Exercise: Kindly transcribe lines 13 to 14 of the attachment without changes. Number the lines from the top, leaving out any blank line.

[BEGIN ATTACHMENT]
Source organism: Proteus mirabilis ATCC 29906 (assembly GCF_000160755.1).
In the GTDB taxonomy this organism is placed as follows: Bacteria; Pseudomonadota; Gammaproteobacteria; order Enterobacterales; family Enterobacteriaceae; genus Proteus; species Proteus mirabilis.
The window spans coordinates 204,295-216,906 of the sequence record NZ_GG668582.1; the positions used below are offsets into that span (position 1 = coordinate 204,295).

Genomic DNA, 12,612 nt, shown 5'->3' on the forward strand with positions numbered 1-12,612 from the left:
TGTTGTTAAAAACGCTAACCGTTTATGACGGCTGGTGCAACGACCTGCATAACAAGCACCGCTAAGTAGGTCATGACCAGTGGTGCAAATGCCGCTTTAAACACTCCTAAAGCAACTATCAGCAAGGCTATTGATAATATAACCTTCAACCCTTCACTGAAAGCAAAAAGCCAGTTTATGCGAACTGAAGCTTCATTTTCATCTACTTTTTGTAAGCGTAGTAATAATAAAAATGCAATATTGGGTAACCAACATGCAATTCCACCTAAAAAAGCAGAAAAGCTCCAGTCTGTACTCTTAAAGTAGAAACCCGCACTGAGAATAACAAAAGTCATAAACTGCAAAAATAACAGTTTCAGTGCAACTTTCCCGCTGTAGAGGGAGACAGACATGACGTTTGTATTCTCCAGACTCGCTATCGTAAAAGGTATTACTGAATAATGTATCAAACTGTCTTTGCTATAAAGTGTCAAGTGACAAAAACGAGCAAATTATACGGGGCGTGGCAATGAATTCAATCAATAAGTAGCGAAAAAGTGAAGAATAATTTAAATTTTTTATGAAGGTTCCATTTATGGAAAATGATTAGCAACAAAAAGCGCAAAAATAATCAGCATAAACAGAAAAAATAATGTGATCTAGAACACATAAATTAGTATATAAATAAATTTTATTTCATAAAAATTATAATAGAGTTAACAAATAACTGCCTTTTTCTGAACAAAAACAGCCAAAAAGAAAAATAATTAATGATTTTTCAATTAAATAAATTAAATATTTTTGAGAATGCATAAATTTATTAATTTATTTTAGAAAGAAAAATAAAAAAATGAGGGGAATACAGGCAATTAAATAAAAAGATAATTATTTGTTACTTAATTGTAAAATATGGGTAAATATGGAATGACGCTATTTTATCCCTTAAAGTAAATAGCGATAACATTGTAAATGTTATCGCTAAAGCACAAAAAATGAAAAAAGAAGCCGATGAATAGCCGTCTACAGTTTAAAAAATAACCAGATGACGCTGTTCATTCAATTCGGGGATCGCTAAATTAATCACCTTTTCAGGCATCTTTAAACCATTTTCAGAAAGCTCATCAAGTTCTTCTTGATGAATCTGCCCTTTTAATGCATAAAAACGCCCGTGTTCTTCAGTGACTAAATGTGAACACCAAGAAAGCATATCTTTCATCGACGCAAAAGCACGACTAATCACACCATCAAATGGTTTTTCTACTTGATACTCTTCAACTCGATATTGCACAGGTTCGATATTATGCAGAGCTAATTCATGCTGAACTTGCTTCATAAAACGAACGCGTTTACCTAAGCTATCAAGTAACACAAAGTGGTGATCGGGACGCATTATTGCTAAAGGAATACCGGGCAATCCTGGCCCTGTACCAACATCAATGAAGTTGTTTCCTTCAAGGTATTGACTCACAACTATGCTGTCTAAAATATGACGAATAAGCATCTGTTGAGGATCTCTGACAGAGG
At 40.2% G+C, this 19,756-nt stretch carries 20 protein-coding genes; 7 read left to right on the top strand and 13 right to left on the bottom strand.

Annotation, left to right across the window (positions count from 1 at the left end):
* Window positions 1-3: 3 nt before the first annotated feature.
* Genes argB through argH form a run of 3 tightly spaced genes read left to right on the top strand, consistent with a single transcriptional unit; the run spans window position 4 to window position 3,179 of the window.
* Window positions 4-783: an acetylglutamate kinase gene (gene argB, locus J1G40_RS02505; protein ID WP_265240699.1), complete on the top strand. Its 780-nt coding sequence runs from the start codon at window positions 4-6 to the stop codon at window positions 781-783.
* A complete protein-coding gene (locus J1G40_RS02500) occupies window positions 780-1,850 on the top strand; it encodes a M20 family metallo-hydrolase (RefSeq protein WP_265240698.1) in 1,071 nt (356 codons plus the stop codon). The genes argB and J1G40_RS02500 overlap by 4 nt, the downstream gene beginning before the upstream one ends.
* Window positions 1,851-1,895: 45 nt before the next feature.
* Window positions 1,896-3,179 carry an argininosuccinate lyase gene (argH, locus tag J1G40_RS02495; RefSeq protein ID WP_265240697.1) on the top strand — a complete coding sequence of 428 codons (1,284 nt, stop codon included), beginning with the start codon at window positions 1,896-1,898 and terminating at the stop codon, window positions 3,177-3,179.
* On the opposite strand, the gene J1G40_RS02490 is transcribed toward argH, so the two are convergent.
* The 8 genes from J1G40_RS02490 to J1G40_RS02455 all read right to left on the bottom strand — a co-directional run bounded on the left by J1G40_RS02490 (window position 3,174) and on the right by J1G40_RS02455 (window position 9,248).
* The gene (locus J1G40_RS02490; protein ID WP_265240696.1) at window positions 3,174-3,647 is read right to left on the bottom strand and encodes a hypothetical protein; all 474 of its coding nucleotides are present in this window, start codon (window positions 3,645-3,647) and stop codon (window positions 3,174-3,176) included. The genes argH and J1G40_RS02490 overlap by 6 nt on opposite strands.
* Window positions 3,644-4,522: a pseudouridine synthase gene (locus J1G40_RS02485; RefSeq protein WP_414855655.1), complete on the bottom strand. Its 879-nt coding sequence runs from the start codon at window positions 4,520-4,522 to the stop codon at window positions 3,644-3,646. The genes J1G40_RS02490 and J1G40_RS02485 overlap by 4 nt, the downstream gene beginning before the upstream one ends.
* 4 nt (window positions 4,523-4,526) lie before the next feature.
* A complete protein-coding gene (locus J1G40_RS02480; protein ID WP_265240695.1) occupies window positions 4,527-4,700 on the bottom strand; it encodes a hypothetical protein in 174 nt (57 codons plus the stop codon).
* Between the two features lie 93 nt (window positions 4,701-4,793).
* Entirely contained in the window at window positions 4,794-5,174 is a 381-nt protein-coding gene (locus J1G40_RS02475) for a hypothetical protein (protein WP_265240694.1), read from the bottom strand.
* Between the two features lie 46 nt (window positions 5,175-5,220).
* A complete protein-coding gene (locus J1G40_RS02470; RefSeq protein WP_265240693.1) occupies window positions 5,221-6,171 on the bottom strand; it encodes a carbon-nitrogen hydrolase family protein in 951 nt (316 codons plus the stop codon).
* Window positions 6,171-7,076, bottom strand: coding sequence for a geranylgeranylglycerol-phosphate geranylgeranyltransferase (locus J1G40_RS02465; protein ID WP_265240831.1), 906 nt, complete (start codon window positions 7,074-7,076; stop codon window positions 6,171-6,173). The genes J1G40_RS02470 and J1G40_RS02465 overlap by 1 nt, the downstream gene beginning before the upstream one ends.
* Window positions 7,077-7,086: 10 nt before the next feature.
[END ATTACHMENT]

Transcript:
* Window positions 1,896-3,179 carry an argininosuccinate lyase gene (argH, locus tag J1G40_RS02495; RefSeq protein ID WP_265240697.1) on the top strand — a complete coding sequence of 428 codons (1,284 nt, stop codon included), beginning with the start codon at window positions 1,896-1,898 and terminating at the stop codon, window positions 3,177-3,179.
* On the opposite strand, the gene J1G40_RS02490 is transcribed toward argH, so the two are convergent.